... View more
Harley J. Earl,
Not just General Motors’ first VP Styling but an enduring legacy to automotive design
By Jeffrey P. Kennedy
All photos General Motors LLC
The headline facts for Harley J. Earl are:
Born 1893 in Hollywood, California
Created General Motors’ Art & Color 1926
Vice-president GM Styling 1940
Died 1969 in West Palm Beach, Florida
Maybe you have some vague recollection of some Buick ads in the early 2000s where there was some character on screen touting “Spirit of American Style”. Unfortunately for the many of us that understand his monumental contribution to automotive design, these were just cynical attempts to resurrect the legacy of Harley Earl. Even noting that he was the first and then long serving head of General Motors’ styling operation is only scratching the surface of his enduring industry contribution. Even while retired, and later in death, his legacy was so pervasive that it would be invoked as “the ghost of Harley Earl” in Styling’s arguments with other the other GM departments and division heads.
Here is the person that created the profession of car styling, now referred to as Design. His vision drove the profound evolution of automotive aesthetics from the mid-1920s, throughout the 30s, 40s and up to his retirement in 1958. The processes and organizational structure employed were of his own creation, then emulated by the automotive manufacturers worldwide, remaining so to today. His ex-employees populated the design studios throughout the rest of Detroit. As a further example of his far-reaching influence, there was a period in the 1960s when each of the Styling/Design Vice-presidents for Ford, Chrysler and American Motors were all alumnus from his GM Styling. Beyond just making cars pretty, it was from Mr. Earl’s organization that the platform concept (one chassis and key structural elements underneath the visible sheetmetal that made Buick, Cadillac, Chevrolet, Pontiac, and Oldsmobile unique) was implemented. This single solution can lay claim as a pivotal element that powered GM to be the financial juggernaut with a 60% market share achieved under Mr. Earl’s tenure.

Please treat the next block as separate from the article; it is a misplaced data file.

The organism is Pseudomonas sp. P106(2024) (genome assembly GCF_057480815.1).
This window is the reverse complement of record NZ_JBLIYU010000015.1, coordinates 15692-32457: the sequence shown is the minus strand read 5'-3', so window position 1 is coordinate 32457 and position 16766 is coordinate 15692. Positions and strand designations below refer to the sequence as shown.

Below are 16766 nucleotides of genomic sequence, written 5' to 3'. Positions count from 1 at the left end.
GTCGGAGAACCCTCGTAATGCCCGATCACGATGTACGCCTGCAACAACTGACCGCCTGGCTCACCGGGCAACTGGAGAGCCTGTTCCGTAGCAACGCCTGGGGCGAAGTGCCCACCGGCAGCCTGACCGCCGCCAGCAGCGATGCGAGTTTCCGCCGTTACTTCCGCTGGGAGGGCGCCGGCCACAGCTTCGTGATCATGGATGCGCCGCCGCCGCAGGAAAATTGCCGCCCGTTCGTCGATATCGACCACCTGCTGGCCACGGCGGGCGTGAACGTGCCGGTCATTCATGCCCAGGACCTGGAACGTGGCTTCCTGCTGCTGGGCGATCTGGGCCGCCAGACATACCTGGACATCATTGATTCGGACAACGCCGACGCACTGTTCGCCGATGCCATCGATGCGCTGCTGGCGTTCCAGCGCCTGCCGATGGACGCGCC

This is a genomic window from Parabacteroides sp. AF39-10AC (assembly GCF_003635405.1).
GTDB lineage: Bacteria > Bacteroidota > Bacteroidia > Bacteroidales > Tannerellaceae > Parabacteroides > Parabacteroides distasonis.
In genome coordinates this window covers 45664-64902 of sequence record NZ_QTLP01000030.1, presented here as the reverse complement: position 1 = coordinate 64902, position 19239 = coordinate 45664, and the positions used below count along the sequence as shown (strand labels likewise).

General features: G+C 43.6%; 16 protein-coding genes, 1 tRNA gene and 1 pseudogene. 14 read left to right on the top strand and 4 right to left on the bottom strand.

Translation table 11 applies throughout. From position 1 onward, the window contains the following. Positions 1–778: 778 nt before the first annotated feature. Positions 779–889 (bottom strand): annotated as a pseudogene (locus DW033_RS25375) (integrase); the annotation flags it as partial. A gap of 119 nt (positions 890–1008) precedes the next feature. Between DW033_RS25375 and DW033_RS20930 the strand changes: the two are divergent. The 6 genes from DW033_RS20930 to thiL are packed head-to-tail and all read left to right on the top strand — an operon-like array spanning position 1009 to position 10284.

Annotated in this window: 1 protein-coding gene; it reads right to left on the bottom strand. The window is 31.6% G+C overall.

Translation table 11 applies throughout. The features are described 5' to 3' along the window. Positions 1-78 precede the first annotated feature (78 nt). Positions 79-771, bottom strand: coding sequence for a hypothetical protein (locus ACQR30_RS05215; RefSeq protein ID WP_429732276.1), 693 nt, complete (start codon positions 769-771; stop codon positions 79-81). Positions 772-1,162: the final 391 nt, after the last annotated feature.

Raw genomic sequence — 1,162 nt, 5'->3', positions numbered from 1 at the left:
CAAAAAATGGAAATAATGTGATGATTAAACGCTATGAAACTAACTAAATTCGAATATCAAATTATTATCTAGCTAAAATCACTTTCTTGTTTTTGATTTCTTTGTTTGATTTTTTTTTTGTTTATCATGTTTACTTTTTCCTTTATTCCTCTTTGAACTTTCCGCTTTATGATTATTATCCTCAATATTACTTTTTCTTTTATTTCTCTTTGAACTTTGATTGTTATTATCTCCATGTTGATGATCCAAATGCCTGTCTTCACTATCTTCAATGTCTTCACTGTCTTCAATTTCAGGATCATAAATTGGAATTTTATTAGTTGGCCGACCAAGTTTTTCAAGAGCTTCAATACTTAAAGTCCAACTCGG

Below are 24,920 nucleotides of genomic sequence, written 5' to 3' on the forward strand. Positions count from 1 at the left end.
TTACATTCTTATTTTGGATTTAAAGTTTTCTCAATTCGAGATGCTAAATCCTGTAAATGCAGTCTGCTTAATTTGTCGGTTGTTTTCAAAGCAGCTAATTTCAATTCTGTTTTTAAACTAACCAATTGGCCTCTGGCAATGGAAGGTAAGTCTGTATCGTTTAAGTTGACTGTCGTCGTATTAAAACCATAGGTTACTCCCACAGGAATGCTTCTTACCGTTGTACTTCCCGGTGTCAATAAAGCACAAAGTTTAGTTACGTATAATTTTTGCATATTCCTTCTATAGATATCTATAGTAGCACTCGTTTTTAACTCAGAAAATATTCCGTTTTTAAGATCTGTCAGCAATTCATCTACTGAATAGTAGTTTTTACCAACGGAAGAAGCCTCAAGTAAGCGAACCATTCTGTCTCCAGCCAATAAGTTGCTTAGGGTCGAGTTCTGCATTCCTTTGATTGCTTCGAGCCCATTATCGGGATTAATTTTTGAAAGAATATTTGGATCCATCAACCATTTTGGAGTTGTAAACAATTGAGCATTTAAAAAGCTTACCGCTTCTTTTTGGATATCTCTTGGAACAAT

Born in Hollywood, California his father was a coach builder for horse drawn carriages, later transitioning to motorcars. Harley became the designer for his father’s Earl Automobile Works creating bodies for assorted makes of cars until being acquired by the Los Angeles Cadillac distributor. Being in the Los Angeles area, the Hollywood notables wishing for a more expressive look were part of their regular clientele. From his body of work and the Cadillac distributor connection at the start of 1926 he received a 3-month consulting assignment to go to Detroit to design the exterior for the upcoming La Salle, a sub-brand of Cadillac, at the start of 1926. This offer came from Lawrence Fisher (president of Cadillac and part of the Fisher brothers of Fisher Body; GM board members and major stockholders).